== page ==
Tag Archives: winter

Seasonal Complaints

A few haiku and tanka that I was working on while watching Monday’s snow and ice. I prefer cool weather, but even I’m tired of winter at this point!

Snowflakes plop, ice tings.
The disgruntled molting of
a sullen season.

snow falls like feathers
dances like cherry blossoms
and coldly mocks spring

Inky sky, bright moon,
the luminous fields of snow-
ice on black branches.
Light and dark hold winter fast,
spring brings shades and is welcome

rain taps in Morse code
trees shiver and robins fluff
green willow whispers
the crocus pokes through dead leaves,
saffron anthers sniff for spring

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Woods in Winter

It’s at that point where winter just feels loooong. We’ve had snow. Lots of it. Not refreshing pretty white relax and enjoy after the shovels are finally put away but quickly tarnished with rain and capped with gray skies and general BLAH! I feel cheated by not getting those snowy vistas with brilliant blue skies that make you need sunglasses.

 

So even though it’s nigh on Spring (oh please oh please some sunlight please), a snippet of winter beauty by Henry Wadsworth Longfellow (also in honor of his birthday):

 

Woods in Winter

When winter winds are piercing chill,
And through the hawthorn blows the gale,
With solemn feet I tread the hill,
That overbrows the lonely vale.

O’er the bare upland, and away
Through the long reach of desert woods,
The embracing sunbeams chastely play,
And gladden these deep solitudes.

Where, twisted round the barren oak,
The summer vine in beauty clung,
And summer winds the stillness broke,
The crystal icicle is hung.

Where, from their frozen urns, mute springs
Pour out the river’s gradual tide,
Shrilly the skater’s iron rings,
And voices fill the woodland side.

Alas! how changed from the fair scene,
When birds sang out their mellow lay,
And winds were soft, and woods were green,
And the song ceased not with the day!

But still wild music is abroad,
Pale, desert woods! within your crowd;
And gathering winds, in hoarse accord,
Amid the vocal reeds pipe loud.

Chill airs and wintry winds! my ear
Has grown familiar with your song;
I hear it in the opening year,
I listen, and it cheers me long.

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Make Your Own Snowflake

The snow’s slowly melting. I’m of two minds about missing the snow. I like dry roads thank you very much, but snow is certainly prettier scenery than dead grass…and ice makes branches sparkle like magical things.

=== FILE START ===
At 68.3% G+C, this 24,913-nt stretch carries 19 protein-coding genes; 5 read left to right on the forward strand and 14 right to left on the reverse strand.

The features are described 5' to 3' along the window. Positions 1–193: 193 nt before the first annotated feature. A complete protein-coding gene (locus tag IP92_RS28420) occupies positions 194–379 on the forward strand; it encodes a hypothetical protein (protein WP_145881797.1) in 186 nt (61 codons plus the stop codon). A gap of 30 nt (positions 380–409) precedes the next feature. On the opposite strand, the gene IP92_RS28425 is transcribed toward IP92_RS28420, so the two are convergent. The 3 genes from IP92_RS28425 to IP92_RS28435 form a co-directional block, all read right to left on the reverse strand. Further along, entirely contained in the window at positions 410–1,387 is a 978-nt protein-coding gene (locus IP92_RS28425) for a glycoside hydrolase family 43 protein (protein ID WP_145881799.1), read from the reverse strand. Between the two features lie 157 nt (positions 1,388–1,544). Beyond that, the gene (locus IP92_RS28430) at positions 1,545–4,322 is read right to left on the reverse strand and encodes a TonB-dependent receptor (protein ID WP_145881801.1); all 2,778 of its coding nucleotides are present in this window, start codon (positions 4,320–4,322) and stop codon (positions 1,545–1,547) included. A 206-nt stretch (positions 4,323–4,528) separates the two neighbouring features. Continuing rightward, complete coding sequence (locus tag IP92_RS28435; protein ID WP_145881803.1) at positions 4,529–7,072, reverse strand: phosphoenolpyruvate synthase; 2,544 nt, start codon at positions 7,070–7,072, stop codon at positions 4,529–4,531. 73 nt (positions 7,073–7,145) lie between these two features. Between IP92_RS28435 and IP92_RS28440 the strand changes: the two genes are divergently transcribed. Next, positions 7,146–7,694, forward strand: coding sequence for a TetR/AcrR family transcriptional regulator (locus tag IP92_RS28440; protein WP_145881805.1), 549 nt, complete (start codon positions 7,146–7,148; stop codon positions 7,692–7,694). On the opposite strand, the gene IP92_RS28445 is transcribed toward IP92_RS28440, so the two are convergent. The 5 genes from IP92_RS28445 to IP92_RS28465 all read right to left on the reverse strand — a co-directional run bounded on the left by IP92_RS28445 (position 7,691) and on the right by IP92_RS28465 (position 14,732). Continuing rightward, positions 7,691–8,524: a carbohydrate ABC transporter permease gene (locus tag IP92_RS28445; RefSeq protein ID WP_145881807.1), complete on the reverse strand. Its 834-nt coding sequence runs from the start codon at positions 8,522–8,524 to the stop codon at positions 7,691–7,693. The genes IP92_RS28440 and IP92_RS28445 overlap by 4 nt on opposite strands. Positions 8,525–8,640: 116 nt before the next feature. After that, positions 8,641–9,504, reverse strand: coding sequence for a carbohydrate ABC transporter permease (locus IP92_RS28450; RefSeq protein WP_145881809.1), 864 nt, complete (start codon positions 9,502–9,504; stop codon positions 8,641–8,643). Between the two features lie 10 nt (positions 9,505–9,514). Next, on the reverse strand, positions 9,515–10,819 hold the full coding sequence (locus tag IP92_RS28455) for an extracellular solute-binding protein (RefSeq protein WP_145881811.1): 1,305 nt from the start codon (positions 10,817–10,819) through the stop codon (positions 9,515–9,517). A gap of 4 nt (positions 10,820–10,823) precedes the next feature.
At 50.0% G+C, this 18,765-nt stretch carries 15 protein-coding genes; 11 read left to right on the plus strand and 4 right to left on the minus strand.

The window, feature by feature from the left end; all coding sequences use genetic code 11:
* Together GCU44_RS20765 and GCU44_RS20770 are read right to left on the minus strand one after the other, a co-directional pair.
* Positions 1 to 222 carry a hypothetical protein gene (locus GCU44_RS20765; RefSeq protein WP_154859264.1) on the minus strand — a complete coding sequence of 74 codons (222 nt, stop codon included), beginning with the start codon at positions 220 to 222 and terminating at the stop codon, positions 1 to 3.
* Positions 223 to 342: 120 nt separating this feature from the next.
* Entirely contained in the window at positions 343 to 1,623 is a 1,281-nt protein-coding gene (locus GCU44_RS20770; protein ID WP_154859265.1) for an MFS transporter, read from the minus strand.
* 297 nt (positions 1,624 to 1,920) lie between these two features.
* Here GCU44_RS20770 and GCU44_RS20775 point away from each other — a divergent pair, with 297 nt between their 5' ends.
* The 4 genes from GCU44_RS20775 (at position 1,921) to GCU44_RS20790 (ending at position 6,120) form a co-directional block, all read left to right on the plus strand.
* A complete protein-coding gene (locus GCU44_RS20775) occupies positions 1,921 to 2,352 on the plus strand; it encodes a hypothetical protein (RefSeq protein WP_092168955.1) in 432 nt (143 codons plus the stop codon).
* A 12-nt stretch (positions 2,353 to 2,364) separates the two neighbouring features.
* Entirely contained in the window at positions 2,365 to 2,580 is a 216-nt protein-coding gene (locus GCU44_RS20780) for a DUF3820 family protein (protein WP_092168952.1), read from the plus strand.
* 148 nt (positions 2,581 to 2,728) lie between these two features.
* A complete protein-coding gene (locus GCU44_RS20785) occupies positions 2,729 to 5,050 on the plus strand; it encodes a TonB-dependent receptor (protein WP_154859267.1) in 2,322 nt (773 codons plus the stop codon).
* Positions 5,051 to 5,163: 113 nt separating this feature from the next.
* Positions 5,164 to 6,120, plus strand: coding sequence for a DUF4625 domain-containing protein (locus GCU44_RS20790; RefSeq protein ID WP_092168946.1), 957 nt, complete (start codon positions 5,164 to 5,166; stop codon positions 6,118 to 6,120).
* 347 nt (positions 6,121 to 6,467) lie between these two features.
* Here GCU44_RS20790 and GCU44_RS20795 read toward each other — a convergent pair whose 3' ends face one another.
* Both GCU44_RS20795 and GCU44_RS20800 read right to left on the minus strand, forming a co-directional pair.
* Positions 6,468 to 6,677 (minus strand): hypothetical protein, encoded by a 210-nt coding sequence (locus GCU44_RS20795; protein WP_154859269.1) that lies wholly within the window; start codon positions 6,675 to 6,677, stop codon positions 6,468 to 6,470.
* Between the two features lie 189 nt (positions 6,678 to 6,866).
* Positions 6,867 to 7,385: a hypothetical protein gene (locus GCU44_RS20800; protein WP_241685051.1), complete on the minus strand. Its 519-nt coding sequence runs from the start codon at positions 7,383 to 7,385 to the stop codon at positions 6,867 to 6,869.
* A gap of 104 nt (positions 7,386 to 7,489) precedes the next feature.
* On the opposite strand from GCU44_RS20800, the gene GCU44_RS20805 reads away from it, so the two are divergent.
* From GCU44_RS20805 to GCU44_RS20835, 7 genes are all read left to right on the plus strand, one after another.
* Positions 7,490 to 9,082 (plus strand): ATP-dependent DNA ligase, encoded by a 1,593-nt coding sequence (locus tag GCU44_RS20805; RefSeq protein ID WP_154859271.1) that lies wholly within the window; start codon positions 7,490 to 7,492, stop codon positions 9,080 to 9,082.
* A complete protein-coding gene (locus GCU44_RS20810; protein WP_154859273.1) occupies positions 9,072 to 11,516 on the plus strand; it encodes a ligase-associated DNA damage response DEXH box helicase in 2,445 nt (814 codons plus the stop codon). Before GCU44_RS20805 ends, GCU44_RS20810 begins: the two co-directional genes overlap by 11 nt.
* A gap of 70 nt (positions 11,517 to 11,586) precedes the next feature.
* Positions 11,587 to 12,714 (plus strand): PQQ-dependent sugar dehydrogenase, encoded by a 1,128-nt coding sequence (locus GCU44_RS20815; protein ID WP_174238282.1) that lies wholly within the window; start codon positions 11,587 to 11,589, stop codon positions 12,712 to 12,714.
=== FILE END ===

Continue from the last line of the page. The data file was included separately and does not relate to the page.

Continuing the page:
So, in lieu of snow, here’s a project I found for making a crystal snowflake. Full disclosure, I haven’t tried this yet, I would like to.

 

 

Make Your Own Snowflake Project

(adapted from Kathleen M Reilly’s Explore Weather and Climate)

 

Supplies

-pipe cleaners

-scissors

-wide mouth glass jar

-borax from laundry detergent section of store (20 Mule Team Borax Laundry Booster)

-boiling water

Optional

-a child (if you feel like you need an excuse!)

 

1. Cut pipe cleaners into 3 equal pieces, twist them together and spread out end to form a snowflake shape. (Make sure it will fit in the jar!)

2. Cut a piece of string, tie one end to snowflake, the other to the pencil. The string needs to be long enough to hang from a pencil into the jar, but short enough not to touch the bottom. Put the snowflake skeleton aside.

3. Mix borax and boiling water in the jar, use 3 tablespoons of borax per cup of water. Stir well. (Don’t worry if a little is left un-dissolved.)

4. Hang snowflake skeleton in jar, suspended from the pencil and leave it overnight for the crystals to form.

There’s an alternate glowing (!) version on about.com.

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Winter Nights

 

Now Winter Nights Enlarge

Thomas Campion (1617)

 

 Now winter nights enlarge

 The number of their hours,

 And clouds their storms discharge

 Upon the airy towers.

 Let now the chimneys blaze,

 And cups o’erflow with wine;

 Let well-tuned words amaze

 With harmony divine.

 Now yellow waxen lights

 Shall wait on honey love,

 While youthful revels, masques, and courtly sights

 Sleep’s leaden spells remove.

 

 This time doth well dispense

 With lovers’ long discourse;

 Much speech hath some defence,

 Though beauty no remorse.

 All do not all things well;

 Some measures comely tread,

 Some knotted riddles tell,

 Some poems smoothly read.

 The summer hath his joys

 And winter his delights;

 Though love and all his pleasures are but toys,

 They shorten tedious nights.

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Early snowfall

boiled frosting on chilled

pumpkins, covering red and

blue signs. on tired steps

huddled newspapers wait and

watch cars turn into mountains.

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